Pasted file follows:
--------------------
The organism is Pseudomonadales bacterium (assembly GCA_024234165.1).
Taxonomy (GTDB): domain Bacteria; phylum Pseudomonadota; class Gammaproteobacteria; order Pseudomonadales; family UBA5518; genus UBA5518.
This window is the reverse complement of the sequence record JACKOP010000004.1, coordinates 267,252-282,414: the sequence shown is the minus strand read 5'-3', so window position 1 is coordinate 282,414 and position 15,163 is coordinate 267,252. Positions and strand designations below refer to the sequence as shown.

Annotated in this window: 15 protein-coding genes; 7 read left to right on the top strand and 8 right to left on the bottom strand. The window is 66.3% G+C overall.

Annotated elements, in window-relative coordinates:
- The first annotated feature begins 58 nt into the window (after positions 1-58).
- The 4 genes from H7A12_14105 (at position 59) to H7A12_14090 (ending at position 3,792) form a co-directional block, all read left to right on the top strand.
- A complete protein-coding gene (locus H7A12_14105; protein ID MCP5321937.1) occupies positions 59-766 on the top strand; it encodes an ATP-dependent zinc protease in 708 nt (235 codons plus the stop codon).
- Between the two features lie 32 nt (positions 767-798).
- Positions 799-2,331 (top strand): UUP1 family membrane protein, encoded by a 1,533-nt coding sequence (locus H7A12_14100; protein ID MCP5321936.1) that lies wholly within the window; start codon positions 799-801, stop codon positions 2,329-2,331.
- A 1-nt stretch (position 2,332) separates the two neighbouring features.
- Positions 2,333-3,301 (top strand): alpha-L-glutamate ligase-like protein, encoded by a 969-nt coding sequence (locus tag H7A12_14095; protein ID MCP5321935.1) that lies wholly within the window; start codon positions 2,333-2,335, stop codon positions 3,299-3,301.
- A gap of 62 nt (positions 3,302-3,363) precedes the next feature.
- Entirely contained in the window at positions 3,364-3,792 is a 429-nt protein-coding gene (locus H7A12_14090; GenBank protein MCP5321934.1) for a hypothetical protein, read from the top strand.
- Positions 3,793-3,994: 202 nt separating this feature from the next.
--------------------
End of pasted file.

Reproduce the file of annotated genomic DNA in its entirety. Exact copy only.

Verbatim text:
The organism is Pseudomonadales bacterium (assembly GCA_024234165.1).
Taxonomy (GTDB): domain Bacteria; phylum Pseudomonadota; class Gammaproteobacteria; order Pseudomonadales; family UBA5518; genus UBA5518.
This window is the reverse complement of the sequence record JACKOP010000004.1, coordinates 267,252-282,414: the sequence shown is the minus strand read 5'-3', so window position 1 is coordinate 282,414 and position 15,163 is coordinate 267,252. Positions and strand designations below refer to the sequence as shown.

Annotated in this window: 15 protein-coding genes; 7 read left to right on the top strand and 8 right to left on the bottom strand. The window is 66.3% G+C overall.

Annotated elements, in window-relative coordinates:
- The first annotated feature begins 58 nt into the window (after positions 1-58).
- The 4 genes from H7A12_14105 (at position 59) to H7A12_14090 (ending at position 3,792) form a co-directional block, all read left to right on the top strand.
- A complete protein-coding gene (locus H7A12_14105; protein ID MCP5321937.1) occupies positions 59-766 on the top strand; it encodes an ATP-dependent zinc protease in 708 nt (235 codons plus the stop codon).
- Between the two features lie 32 nt (positions 767-798).
- Positions 799-2,331 (top strand): UUP1 family membrane protein, encoded by a 1,533-nt coding sequence (locus H7A12_14100; protein ID MCP5321936.1) that lies wholly within the window; start codon positions 799-801, stop codon positions 2,329-2,331.
- A 1-nt stretch (position 2,332) separates the two neighbouring features.
- Positions 2,333-3,301 (top strand): alpha-L-glutamate ligase-like protein, encoded by a 969-nt coding sequence (locus tag H7A12_14095; protein ID MCP5321935.1) that lies wholly within the window; start codon positions 2,333-2,335, stop codon positions 3,299-3,301.
- A gap of 62 nt (positions 3,302-3,363) precedes the next feature.
- Entirely contained in the window at positions 3,364-3,792 is a 429-nt protein-coding gene (locus H7A12_14090; GenBank protein MCP5321934.1) for a hypothetical protein, read from the top strand.
- Positions 3,793-3,994: 202 nt separating this feature from the next.